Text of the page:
FCC officially bans the dirty 'cramming' and 'slamming' practices

The practices resulted in you ending up with unauthorized charges on your phone bill, and more.

Roger Cheng Former Executive Editor / Head of News
Roger Cheng (he/him/his) was the executive editor in charge of CNET News, managing everything from daily breaking news to in-depth investigative packages. Prior to this, he was on the telecommunications beat and wrote for Dow Jones Newswires and The Wall Street Journal for nearly a decade and got his start writing and laying out pages at a local paper in Southern California. He's a devoted Trojan alum and thinks sleep is the perfect -- if unattainable -- hobby for a parent.
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Roger Cheng

The FCC put some more teeth in the rules against some shifty phone practices. 

The Federal Communications Commission is putting its foot down on some shady practices in the phone industry.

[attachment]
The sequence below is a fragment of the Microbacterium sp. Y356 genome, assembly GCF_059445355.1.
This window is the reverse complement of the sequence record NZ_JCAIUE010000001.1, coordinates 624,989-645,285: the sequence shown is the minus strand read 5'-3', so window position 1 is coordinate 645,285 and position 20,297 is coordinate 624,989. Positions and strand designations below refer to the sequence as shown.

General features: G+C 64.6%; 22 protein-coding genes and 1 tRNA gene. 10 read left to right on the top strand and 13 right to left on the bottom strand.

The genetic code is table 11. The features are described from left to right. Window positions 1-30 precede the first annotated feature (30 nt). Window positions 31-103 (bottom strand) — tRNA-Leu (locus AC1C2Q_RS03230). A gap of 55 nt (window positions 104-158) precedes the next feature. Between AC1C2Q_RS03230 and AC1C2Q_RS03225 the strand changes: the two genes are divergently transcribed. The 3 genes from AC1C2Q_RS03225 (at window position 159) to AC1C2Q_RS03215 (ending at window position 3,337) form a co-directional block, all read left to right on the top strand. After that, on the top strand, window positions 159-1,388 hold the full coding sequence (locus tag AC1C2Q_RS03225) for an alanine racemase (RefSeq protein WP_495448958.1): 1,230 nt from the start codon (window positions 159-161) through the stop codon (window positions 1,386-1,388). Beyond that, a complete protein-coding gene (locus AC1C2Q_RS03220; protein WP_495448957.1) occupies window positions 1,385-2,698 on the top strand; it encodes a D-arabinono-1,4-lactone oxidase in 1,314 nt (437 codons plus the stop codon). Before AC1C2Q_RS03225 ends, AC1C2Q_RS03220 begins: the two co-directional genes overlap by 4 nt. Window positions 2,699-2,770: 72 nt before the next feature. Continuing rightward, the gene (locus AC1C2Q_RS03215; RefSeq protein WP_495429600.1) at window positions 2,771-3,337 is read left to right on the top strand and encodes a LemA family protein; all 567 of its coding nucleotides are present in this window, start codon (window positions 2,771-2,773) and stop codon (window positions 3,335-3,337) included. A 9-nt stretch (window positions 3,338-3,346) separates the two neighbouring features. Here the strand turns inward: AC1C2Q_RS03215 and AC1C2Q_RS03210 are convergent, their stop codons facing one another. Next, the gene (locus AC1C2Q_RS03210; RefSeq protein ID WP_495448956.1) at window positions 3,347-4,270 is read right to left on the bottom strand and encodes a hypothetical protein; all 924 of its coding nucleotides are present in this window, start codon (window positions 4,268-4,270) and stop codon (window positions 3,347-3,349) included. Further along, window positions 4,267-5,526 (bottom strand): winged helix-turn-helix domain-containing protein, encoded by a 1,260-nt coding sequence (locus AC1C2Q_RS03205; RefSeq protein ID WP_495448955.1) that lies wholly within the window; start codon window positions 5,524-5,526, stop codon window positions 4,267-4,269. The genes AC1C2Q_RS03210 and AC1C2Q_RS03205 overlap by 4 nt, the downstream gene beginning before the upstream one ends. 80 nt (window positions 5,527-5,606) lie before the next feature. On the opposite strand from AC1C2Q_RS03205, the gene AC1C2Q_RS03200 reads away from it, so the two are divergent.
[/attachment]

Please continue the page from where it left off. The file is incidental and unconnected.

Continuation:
The agency voted to establish a clear ban on the practice of "cramming," which forced unauthorized charges onto your phone bill, and "slamming," which switches your service without your consent or knowledge. The ban extends to lies said during sales calls as well as to marketing material, and it invalidates any authorization given by consumers to switch service. 

The rules will be a relief to traditional phone customers, but Public Knowledge noted that the protections don't extend to digital options such as voice-over internet protocol, or VoIP, phone services. 

"Consumers don't feel any better when they are ripped off by shiny new digital telephone service rather than legacy analog service," said Harold Feld, senior vice president of the consumer interest group. "Consumers deserve protection no matter what technology they use to make phone calls."